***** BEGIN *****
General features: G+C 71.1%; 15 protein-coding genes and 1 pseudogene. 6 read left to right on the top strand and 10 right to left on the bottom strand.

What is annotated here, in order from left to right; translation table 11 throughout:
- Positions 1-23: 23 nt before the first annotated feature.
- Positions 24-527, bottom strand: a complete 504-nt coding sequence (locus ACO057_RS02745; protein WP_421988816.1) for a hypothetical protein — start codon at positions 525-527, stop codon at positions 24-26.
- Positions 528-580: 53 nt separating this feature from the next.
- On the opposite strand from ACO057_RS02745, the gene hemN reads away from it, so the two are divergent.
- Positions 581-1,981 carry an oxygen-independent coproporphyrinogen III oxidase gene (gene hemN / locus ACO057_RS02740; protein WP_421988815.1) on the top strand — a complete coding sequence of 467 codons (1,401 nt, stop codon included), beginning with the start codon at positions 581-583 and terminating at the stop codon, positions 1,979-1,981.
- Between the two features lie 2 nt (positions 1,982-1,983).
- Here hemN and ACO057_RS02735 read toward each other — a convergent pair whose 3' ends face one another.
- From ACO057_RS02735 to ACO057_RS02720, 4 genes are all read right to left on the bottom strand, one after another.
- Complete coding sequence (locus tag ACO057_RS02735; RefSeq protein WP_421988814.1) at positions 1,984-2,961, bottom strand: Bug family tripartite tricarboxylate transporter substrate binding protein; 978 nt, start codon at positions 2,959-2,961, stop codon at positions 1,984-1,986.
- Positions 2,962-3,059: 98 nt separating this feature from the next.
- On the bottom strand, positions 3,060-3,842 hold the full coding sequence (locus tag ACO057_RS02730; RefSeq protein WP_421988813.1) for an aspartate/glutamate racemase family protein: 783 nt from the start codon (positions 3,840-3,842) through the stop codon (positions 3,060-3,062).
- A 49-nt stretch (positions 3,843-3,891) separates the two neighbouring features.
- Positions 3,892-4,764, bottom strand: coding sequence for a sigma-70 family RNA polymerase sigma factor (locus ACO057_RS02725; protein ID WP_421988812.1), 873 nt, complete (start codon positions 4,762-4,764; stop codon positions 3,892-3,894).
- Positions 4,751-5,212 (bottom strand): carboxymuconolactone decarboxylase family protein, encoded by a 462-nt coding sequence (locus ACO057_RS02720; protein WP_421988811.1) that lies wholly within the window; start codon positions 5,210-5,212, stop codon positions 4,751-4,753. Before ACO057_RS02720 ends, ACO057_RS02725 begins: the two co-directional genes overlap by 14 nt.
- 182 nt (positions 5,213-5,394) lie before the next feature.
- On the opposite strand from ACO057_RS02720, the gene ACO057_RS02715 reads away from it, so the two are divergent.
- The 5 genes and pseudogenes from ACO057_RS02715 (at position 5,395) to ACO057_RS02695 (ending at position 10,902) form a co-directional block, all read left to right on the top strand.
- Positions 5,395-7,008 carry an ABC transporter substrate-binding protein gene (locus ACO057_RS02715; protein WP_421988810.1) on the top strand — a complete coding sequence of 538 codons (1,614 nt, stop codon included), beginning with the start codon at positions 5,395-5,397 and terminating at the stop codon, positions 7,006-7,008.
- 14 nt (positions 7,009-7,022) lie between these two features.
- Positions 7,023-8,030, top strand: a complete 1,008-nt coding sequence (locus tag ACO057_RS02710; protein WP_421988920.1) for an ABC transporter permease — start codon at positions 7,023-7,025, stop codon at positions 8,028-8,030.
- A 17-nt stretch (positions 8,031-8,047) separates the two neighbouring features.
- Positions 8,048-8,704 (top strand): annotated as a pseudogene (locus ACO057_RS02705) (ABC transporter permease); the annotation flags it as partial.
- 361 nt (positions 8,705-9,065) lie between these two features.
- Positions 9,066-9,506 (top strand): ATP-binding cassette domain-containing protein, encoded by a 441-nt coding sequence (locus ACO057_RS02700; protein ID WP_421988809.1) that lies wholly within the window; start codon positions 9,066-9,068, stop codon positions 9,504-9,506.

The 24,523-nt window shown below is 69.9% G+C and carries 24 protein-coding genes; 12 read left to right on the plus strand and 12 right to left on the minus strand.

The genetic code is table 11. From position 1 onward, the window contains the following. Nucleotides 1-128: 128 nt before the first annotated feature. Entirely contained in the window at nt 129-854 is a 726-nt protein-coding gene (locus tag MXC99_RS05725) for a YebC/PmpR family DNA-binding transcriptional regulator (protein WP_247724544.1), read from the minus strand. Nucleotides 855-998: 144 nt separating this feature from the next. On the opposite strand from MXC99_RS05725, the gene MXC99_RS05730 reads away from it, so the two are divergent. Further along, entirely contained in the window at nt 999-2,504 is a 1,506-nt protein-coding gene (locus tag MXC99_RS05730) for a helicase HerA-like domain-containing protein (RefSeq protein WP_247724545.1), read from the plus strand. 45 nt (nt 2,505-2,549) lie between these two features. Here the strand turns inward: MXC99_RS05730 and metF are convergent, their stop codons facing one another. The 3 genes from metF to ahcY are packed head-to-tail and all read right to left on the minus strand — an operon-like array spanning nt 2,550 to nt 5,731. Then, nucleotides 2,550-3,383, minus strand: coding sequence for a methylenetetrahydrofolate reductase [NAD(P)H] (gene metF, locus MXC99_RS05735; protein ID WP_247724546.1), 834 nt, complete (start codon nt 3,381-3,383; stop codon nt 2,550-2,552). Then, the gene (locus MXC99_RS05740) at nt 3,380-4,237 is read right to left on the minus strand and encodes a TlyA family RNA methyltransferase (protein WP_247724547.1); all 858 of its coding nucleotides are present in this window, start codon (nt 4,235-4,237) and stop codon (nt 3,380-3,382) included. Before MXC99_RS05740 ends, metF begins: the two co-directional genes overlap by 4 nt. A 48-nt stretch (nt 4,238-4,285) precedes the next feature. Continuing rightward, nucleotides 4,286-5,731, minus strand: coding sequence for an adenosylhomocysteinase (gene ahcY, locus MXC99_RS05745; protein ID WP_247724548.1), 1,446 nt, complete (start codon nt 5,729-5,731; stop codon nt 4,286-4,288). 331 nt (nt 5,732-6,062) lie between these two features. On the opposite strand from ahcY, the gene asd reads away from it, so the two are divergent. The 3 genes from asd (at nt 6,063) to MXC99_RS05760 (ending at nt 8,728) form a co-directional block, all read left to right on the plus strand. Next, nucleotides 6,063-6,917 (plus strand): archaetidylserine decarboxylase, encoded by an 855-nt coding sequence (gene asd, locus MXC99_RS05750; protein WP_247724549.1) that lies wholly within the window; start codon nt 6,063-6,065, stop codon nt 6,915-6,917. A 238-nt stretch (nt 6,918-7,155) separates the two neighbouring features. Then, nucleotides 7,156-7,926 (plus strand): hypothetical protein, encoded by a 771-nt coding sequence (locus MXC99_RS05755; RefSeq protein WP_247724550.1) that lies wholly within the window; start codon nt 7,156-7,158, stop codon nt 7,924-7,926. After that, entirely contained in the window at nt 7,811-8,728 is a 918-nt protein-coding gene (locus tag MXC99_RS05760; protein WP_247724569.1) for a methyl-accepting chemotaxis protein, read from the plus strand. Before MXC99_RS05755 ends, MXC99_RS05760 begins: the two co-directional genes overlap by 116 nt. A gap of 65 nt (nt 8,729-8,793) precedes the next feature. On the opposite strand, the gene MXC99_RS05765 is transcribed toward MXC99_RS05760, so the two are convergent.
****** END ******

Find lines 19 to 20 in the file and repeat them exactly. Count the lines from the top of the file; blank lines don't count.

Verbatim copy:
- The 5 genes and pseudogenes from ACO057_RS02715 (at position 5,395) to ACO057_RS02695 (ending at position 10,902) form a co-directional block, all read left to right on the top strand.
- Positions 5,395-7,008 carry an ABC transporter substrate-binding protein gene (locus ACO057_RS02715; protein WP_421988810.1) on the top strand — a complete coding sequence of 538 codons (1,614 nt, stop codon included), beginning with the start codon at positions 5,395-5,397 and terminating at the stop codon, positions 7,006-7,008.